The most poignant case described in the book is undoubtably that of Clive Wearing, who was stricken with severe amnesia after a brain infection, and now suffers from what has been called "Memento Syndrome." Unable to form new memories or recognize most people around him, he spent years in confusion, relieved only by visits from his wife, whom he greets as if for the first time in ages every time he sees her. After some time, his wife was astounded to discover that, not only could he still read and perform music, but he completely returned to his calm, relaxed former self when engaged in musical performance. The Radiolab episode on "Memory and Forgetting" includes dialog with Dr. Sacks and recorded excerpts from a documentary on Wearing. Sacks also told Wearing's story quite well for the New Yorker.

While I remain as ignorant of music theory as ever, I have a new appreciation for the richness music brings to life. I even started listening to the CDs that have been sitting neglected on the shelf for years, and may even get around to reviewing some one of these days.

Galileo's Daughter

Posted on March 01, 2009 by Steve

The heavier cannonball fell faster.

This was the first of several corrections made to the legend of Galileo provided by Dava Sobel's engaging biography. Another assumption was that Galileo was an irreligious scientist, forced to recant his ideas by an adversarial Catholic Church. In fact, he was quite devout, and in old age and ill health would request a reprieve from house arrest to attend mass. He was aware from the start that his ideas were contrary to official doctrine, and carefully described his forceful published arguments for heliocentrism as mere theories, subservient to revealed wisdom, as if to demonstrate that good Catholics could understand heretical ideas as well as any Protestant. Meanwhile, he maintained private correspondence with non-Catholics who had embraced the Copernican revolution, and would ultimately turn to such friends outside Italy to publish his last work, Two New Sciences.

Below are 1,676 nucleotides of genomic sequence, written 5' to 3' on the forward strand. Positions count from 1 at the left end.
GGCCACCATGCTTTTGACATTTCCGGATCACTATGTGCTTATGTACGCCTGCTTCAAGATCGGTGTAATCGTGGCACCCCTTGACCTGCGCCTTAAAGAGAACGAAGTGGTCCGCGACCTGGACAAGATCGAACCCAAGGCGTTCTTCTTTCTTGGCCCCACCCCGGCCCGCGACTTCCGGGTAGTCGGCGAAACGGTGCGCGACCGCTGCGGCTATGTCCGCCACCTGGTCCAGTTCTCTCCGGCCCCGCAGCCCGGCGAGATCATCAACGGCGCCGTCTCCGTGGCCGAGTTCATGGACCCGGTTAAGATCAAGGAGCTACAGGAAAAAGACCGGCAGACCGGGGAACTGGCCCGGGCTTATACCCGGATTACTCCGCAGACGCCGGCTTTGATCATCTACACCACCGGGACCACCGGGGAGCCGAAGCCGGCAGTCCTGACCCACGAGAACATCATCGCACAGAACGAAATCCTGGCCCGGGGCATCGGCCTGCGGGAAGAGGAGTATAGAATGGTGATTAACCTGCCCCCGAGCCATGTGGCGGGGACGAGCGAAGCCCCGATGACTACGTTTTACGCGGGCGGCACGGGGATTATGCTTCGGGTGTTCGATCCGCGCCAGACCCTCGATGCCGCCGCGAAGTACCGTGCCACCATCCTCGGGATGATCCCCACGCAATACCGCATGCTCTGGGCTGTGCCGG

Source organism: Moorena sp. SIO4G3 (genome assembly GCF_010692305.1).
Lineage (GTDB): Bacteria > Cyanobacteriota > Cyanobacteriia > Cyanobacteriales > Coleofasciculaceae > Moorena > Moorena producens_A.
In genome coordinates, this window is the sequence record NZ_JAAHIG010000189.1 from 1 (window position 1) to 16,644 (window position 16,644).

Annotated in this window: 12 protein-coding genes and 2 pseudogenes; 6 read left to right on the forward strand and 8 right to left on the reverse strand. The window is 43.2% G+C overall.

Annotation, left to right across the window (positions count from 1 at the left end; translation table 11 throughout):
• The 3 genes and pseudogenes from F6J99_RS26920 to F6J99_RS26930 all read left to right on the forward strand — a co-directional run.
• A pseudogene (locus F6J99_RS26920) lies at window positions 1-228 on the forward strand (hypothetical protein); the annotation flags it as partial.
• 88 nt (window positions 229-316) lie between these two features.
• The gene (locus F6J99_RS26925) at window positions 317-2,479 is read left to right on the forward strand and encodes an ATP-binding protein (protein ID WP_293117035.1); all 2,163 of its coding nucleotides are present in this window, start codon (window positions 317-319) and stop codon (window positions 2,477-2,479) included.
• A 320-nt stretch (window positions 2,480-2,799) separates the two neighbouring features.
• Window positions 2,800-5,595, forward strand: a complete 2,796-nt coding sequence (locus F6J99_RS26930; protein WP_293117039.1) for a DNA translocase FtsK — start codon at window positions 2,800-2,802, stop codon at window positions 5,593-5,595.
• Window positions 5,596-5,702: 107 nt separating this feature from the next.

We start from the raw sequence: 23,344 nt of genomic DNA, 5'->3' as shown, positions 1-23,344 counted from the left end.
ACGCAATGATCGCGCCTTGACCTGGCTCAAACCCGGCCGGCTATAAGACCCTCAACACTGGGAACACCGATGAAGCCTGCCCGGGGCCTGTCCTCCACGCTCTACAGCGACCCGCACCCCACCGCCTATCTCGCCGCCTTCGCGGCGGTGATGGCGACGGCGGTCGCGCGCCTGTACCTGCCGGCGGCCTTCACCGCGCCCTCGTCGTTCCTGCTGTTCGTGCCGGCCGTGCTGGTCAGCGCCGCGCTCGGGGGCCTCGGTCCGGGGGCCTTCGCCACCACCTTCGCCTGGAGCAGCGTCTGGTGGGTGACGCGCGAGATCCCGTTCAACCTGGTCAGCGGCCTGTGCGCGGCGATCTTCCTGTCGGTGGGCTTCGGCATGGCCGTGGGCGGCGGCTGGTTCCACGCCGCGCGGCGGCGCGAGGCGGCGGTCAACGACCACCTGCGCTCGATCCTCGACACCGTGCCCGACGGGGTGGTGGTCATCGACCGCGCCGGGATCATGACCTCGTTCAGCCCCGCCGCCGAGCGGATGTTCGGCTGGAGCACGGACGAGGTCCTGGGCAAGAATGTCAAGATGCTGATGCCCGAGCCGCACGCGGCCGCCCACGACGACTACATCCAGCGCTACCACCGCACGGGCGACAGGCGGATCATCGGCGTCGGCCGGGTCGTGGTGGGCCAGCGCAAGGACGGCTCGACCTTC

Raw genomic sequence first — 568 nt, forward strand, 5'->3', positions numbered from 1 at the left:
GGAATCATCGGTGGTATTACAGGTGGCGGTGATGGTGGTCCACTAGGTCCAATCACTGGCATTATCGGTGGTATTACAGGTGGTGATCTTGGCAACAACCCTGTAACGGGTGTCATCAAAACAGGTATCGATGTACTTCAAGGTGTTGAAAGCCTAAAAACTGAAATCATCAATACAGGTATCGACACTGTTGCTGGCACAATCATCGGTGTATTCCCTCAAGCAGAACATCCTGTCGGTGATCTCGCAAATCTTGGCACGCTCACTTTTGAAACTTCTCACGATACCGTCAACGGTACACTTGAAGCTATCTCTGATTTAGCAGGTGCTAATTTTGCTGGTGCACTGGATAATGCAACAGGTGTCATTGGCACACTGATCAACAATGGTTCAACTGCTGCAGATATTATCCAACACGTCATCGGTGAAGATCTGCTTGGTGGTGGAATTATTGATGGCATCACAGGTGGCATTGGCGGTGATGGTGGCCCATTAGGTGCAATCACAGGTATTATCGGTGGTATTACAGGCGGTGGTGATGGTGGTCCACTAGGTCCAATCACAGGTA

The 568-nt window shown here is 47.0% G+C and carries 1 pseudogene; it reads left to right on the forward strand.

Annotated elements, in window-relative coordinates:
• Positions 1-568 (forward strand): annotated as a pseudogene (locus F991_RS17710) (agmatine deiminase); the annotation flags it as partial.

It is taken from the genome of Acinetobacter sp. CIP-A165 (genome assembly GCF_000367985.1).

The arrival of Pope Urban VIII in 1623 seemed to bode well for Galileo, who was on good terms with the fellow Florentine and judged him a friend of the sciences. Galileo took no chances, however, and had his potentially incendiary Dialogue Concerning the Two Chief World Systems approved by Inquisition officials in both Rome and Florence. No matter, he was called down to Rome to face prosecution in 1633, basically on a technicality. The authorities had dug up the minutes of a 1616 meeting in which Galileo had been warned not to "in any way hold, teach, or defend [the Copernican theory] by word or in writing." For his part, Galileo had abided by the public edict of 1616, which censured Copernicus' book De revolutionibus orbium coelestium and named his ideas "false and contrary to Holy Scripture," but did not prohibit considering them hypothetically. The investigation dragged on, and Galileo was advised by a sympathetic official, Father Commissary Vincenzo Maculano da Firenzuola, to disown his ideas, avoid scandal, and let the matter drop. Thus, the country's most famous scientist testified:
A long time ago, that is, before the decision of the Holy Congregation of the Index, and before I was issued that injunction, I was undecided and regarded the two opinions, those of Ptolemy and Copernicus, as disputable, because either the one or the other could be true in Nature. But after the said decision, assured by the prudence of the authorities, all my uncertainty stopped, and I held, as I still hold, as most true and indisputable, Ptolemy's opinion, namely the stability of the Earth and the motion of the Sun.